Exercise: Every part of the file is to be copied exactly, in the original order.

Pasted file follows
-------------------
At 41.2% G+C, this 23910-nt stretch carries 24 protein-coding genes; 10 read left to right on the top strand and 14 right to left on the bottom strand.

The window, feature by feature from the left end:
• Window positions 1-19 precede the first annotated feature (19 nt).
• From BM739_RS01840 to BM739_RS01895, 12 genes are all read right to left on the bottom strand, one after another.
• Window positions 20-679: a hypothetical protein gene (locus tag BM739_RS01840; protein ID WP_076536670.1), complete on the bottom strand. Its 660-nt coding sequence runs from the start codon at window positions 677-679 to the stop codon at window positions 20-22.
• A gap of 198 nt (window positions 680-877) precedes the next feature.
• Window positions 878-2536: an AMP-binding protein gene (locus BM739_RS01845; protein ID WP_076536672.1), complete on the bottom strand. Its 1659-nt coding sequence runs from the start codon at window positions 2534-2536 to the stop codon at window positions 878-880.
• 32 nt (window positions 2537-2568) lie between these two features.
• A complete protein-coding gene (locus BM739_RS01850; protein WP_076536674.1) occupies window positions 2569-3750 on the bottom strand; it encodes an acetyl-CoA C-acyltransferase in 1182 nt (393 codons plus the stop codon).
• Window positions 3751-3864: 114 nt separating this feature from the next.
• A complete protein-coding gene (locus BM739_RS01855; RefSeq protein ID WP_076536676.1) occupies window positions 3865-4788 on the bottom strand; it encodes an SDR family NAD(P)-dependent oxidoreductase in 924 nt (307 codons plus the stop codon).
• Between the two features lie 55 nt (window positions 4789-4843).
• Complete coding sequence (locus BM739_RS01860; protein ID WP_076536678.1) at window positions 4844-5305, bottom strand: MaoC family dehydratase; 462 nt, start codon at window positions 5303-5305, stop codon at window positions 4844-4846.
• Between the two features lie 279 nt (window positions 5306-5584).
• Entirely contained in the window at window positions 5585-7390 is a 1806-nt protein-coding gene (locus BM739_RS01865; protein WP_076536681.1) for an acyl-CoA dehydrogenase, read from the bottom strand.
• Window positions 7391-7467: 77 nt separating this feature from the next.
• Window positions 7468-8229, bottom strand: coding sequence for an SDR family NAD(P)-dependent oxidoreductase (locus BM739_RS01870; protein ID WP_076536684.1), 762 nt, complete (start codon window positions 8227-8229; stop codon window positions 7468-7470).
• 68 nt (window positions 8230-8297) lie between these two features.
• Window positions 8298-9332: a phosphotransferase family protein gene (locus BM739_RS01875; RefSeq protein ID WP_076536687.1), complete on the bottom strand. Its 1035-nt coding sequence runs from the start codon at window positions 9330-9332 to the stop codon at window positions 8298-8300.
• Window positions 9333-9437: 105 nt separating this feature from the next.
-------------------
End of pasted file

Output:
At 41.2% G+C, this 23910-nt stretch carries 24 protein-coding genes; 10 read left to right on the top strand and 14 right to left on the bottom strand.

The window, feature by feature from the left end:
• Window positions 1-19 precede the first annotated feature (19 nt).
• From BM739_RS01840 to BM739_RS01895, 12 genes are all read right to left on the bottom strand, one after another.
• Window positions 20-679: a hypothetical protein gene (locus tag BM739_RS01840; protein ID WP_076536670.1), complete on the bottom strand. Its 660-nt coding sequence runs from the start codon at window positions 677-679 to the stop codon at window positions 20-22.
• A gap of 198 nt (window positions 680-877) precedes the next feature.
• Window positions 878-2536: an AMP-binding protein gene (locus BM739_RS01845; protein ID WP_076536672.1), complete on the bottom strand. Its 1659-nt coding sequence runs from the start codon at window positions 2534-2536 to the stop codon at window positions 878-880.
• 32 nt (window positions 2537-2568) lie between these two features.
• A complete protein-coding gene (locus BM739_RS01850; protein WP_076536674.1) occupies window positions 2569-3750 on the bottom strand; it encodes an acetyl-CoA C-acyltransferase in 1182 nt (393 codons plus the stop codon).
• Window positions 3751-3864: 114 nt separating this feature from the next.
• A complete protein-coding gene (locus BM739_RS01855; RefSeq protein ID WP_076536676.1) occupies window positions 3865-4788 on the bottom strand; it encodes an SDR family NAD(P)-dependent oxidoreductase in 924 nt (307 codons plus the stop codon).
• Between the two features lie 55 nt (window positions 4789-4843).
• Complete coding sequence (locus BM739_RS01860; protein ID WP_076536678.1) at window positions 4844-5305, bottom strand: MaoC family dehydratase; 462 nt, start codon at window positions 5303-5305, stop codon at window positions 4844-4846.
• Between the two features lie 279 nt (window positions 5306-5584).
• Entirely contained in the window at window positions 5585-7390 is a 1806-nt protein-coding gene (locus BM739_RS01865; protein WP_076536681.1) for an acyl-CoA dehydrogenase, read from the bottom strand.
• Window positions 7391-7467: 77 nt separating this feature from the next.
• Window positions 7468-8229, bottom strand: coding sequence for an SDR family NAD(P)-dependent oxidoreductase (locus BM739_RS01870; protein ID WP_076536684.1), 762 nt, complete (start codon window positions 8227-8229; stop codon window positions 7468-7470).
• 68 nt (window positions 8230-8297) lie between these two features.
• Window positions 8298-9332: a phosphotransferase family protein gene (locus BM739_RS01875; RefSeq protein ID WP_076536687.1), complete on the bottom strand. Its 1035-nt coding sequence runs from the start codon at window positions 9330-9332 to the stop codon at window positions 8298-8300.
• Window positions 9333-9437: 105 nt separating this feature from the next.